NATO representatives have told Russia that the situation in Ukraine is of "deep concern" at the first session of the Russia-NATO Council to be held this year.
NATO Secretary-General Jens Stoltenberg told journalists after the Brussels meeting on March 30 that the meeting was "frank" and "constructive" although the two sides "continue to have clear disagreement" on the crisis in Ukraine.
Stoltenberg said the alliance urged Moscow to use its influence with militants in eastern Ukraine to compel them to meet their obligations under the so-called Minsk process to resolve the crisis.
He added that NATO was firm in its support for Ukraine's sovereignty and territorial integrity.
"The allies do not and will not recognize Russia's illegal annexation of [the Ukrainian region of] Crimea," Stoltenberg said.
Russia's ambassador to NATO, Aleksandr Grushko, in turn criticized NATO for "continuing to provide political and practical support to Kyiv," a policy that he said is "at odds with genuine interests of conflict settlement."
He urged NATO to pressure Kyiv to resume trade and transit with the rebel-held areas.
On March 15, Kyiv announced the suspension of all cargo traffic with separatist-held areas of eastern Ukraine, essentially putting a blockade launched by activists in January under state control.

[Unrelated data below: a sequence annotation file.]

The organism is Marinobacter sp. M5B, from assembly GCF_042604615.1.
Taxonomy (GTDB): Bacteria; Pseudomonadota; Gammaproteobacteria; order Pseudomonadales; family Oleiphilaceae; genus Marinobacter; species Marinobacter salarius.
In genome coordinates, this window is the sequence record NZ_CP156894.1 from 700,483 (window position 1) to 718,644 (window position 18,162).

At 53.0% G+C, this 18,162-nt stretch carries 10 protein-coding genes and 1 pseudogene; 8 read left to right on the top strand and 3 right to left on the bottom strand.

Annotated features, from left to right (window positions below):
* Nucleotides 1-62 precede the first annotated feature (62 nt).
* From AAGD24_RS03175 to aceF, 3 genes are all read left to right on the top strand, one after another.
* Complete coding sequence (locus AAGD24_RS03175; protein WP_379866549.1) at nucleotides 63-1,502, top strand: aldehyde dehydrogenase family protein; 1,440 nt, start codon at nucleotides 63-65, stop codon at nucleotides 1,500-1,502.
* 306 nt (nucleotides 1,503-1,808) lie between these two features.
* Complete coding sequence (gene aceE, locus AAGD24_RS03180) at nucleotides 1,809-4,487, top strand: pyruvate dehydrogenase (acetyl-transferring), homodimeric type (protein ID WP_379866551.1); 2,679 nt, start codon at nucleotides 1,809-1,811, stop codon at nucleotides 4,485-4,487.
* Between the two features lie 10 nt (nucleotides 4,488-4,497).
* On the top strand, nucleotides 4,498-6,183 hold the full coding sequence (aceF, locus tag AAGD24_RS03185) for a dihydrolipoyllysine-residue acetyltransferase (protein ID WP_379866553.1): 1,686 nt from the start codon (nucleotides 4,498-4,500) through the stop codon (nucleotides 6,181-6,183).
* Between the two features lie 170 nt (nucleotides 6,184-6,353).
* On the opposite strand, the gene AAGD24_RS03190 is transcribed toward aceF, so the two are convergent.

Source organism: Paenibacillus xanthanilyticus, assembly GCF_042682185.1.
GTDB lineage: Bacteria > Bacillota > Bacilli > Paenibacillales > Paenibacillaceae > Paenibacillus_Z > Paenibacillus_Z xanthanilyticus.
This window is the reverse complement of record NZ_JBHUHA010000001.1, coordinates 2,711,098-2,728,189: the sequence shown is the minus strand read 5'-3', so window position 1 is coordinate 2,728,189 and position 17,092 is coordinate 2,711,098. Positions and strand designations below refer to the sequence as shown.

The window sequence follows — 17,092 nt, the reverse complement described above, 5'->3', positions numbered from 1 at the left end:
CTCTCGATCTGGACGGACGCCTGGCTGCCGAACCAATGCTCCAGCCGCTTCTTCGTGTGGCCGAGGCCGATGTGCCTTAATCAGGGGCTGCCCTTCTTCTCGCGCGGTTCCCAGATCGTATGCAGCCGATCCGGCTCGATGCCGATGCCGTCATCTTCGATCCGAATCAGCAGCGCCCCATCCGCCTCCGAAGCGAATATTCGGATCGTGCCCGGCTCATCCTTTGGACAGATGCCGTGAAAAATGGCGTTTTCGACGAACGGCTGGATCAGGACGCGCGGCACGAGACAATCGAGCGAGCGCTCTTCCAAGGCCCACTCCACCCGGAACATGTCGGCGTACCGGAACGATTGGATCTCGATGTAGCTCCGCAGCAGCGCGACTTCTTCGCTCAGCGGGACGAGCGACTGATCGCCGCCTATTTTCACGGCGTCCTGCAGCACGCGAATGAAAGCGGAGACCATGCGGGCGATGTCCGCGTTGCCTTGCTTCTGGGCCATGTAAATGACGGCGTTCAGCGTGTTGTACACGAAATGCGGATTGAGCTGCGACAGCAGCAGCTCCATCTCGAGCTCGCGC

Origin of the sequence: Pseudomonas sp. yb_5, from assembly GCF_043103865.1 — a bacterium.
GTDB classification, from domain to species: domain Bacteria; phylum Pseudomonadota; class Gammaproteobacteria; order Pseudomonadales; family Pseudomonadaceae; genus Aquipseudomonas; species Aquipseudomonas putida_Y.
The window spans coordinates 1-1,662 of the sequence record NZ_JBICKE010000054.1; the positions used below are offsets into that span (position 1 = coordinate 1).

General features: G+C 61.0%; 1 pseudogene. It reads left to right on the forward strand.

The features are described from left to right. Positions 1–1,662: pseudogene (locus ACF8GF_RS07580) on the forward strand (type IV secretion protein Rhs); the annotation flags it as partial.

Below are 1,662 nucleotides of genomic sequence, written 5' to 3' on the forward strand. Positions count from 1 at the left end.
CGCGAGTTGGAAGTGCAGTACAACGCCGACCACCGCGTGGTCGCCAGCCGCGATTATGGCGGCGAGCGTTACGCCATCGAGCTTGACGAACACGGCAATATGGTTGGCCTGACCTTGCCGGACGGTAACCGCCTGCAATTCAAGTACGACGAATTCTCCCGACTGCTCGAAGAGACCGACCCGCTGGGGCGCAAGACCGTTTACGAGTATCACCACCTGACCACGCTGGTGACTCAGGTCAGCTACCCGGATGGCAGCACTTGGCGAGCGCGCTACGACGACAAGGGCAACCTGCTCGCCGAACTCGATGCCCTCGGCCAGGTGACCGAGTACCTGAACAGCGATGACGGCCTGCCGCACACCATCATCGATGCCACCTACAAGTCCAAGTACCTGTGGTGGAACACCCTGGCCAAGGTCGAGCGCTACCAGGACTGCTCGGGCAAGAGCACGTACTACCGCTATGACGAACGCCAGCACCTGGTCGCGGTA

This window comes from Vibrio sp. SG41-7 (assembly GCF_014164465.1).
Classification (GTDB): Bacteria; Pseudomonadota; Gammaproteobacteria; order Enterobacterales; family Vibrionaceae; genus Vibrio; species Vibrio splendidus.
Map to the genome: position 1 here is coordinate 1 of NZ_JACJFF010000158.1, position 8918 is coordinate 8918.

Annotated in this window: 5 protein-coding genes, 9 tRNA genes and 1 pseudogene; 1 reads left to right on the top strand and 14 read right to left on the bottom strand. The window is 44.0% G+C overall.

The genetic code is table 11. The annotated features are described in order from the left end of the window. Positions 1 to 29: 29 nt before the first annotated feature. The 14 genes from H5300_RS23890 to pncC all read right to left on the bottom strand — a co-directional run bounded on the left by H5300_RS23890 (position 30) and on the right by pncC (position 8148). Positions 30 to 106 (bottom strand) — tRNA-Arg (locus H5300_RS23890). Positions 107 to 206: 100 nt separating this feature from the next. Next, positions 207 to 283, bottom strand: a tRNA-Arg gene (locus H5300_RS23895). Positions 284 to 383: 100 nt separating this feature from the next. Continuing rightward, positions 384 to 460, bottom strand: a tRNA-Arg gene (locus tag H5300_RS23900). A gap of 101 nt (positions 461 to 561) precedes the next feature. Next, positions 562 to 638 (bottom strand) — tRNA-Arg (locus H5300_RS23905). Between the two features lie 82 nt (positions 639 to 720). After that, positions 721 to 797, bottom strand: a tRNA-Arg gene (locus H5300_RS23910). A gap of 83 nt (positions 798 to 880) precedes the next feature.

The NATO-Russia Council also discussed various military activities and ways of improving "risk reduction" following numerous incidents of close encounters between Russian and NATO military assets.
"It is not an easy dialogue," Stoltenberg said. "But it is a dialogue we are committed to. And when tensions run high, it is even more important to keep talking with each other to increase predictability and reduce risks."
Ambassador Grushko told told Russian media that "it is not possible to build confidence until NATO abandons its military-domination policy."
He criticized NATO for purportedly adopting a "policy aimed at restraining Russia and demonstrating their military capabilities near our borders."
He added that such meetings of the Russia-NATO Council are important "but they are not enough to improve the security situation." He warned against pursuing "dialogue for the sake of dialogue."